Other than species, the most powerful factors that affect how long a hamster lives are environment and diet. A hamster in a habitat closely molded to their natural habitat will live longer than a hamster in a dull, sterile glass box. They’ll also become more stressed out, which contributes to poor health and short lifespans. A poor diet can lead to nutritional deficiencies, dental problems and digestive issues like diarrhea.


How to Care for Your Hamster for a Long Lifespan

Hamsters aren’t long-lived pets, but it’s only natural we want to keep them as healthy as possible to maximize the time we have with them. There are some ways you can help your hamster live as long as possible.

Feeding & Diet

Frequently give your hamster clean, fresh water to ward away potentially fatal dehydration. On top of that, feed your hamster a balanced, varied diet of pellets, veggies, fruits, and hay. However, most of their food should come from store-bought pellets, which include all the nutrients they need to thrive.


Keep their habitat clean to minimize bacteria-borne illness from spreading. They need a clean, dry, and comfy place to live with plenty of space to move around. Plus, they like to burrow, so be sure to provide ample bedding. You should also provide your hamster with plenty of exercise and environmental enrichment to discourage an unhealthy sedentary lifestyle.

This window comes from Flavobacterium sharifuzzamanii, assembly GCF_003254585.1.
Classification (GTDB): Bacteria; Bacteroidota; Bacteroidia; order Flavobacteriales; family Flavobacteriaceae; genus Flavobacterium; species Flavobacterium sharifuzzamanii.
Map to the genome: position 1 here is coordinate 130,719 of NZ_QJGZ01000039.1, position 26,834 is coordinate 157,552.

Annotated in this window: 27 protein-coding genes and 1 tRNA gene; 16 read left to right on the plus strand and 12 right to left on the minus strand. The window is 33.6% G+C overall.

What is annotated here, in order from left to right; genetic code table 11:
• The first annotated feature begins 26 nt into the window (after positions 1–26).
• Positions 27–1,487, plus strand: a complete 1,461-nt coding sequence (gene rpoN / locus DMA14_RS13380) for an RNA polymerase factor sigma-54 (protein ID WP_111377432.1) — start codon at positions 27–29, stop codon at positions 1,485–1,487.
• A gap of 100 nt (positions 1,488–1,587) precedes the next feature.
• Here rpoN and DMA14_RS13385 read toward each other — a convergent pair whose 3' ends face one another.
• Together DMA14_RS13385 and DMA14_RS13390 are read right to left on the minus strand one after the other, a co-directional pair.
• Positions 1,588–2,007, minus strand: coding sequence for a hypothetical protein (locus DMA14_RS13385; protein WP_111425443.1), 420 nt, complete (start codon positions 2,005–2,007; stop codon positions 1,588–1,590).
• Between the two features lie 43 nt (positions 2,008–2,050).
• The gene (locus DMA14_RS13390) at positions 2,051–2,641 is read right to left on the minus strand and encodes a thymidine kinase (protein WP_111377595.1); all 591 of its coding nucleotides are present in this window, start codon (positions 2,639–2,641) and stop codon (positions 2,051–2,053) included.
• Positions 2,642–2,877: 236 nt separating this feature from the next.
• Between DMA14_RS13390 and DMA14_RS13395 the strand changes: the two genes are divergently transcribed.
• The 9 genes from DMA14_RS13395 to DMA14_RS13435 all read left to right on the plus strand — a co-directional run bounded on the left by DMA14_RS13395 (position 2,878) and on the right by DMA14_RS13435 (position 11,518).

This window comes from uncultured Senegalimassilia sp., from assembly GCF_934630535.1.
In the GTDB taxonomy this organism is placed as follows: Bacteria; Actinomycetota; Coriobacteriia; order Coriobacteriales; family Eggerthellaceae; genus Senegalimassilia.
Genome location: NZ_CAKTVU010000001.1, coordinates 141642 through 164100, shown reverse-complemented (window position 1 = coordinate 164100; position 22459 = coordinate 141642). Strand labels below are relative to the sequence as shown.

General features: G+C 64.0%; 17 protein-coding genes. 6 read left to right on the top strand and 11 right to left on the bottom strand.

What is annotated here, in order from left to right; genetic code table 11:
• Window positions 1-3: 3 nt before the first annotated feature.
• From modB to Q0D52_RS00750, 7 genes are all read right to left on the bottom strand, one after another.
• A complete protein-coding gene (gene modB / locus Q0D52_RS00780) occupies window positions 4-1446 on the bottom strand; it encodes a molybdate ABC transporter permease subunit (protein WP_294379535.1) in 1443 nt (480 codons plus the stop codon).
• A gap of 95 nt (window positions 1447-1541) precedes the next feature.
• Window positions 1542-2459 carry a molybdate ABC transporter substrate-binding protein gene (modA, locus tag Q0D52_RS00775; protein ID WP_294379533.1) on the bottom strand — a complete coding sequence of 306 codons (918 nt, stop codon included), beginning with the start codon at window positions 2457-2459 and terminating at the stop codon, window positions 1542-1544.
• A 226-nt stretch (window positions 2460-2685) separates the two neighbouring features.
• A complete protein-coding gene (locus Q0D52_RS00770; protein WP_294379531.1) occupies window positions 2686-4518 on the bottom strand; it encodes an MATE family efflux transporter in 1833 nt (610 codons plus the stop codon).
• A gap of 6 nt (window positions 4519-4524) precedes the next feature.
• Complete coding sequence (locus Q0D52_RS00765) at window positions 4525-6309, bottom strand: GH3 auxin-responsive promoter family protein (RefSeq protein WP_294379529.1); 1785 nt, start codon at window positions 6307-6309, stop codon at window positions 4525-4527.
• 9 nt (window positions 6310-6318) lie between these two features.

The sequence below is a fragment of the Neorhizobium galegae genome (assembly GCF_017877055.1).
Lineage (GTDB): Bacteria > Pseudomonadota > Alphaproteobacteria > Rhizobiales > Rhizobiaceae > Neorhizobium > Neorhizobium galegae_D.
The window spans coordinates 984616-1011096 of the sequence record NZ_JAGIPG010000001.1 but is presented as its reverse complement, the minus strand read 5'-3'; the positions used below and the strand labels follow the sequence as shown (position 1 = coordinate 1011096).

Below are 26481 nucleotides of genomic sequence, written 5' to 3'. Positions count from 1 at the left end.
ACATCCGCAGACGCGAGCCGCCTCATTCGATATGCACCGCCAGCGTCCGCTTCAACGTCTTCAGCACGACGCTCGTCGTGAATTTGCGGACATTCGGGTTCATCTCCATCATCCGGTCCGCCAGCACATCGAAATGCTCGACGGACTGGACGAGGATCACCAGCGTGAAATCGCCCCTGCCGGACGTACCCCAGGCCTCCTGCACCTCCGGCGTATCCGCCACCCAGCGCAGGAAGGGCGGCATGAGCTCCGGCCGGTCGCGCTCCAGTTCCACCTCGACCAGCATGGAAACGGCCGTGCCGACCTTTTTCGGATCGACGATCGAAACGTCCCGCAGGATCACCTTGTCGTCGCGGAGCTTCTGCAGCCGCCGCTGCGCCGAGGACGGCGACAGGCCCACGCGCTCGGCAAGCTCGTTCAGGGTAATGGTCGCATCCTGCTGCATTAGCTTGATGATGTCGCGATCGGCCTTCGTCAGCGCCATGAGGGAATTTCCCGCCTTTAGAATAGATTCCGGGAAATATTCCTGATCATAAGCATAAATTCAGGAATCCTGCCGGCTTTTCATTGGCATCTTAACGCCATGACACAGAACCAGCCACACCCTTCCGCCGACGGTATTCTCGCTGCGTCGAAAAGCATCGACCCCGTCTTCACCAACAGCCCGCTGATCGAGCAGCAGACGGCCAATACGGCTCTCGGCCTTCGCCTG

close up of syrian hamster
Image Credit: Johannes Menge, Shutterstock


Cleaning a hamster cage involves a process with daily, weekly, and monthly maintenance. You should scoop out any soiled bedding on a daily basis, as well as clean out their food and water bowls or bottles. All of the bedding should be replaced weekly. Depending on your setup you’ll need to do a deep clean of the entire habitat at least once a month.


Hamsters are sort of like cats in that they are fastidious groomers, so baths are not necessary. If absolutely necessary, you can rub down a dirty spot that they can’t reach with a damp towel, but you must be sure to dry them thoroughly afterward.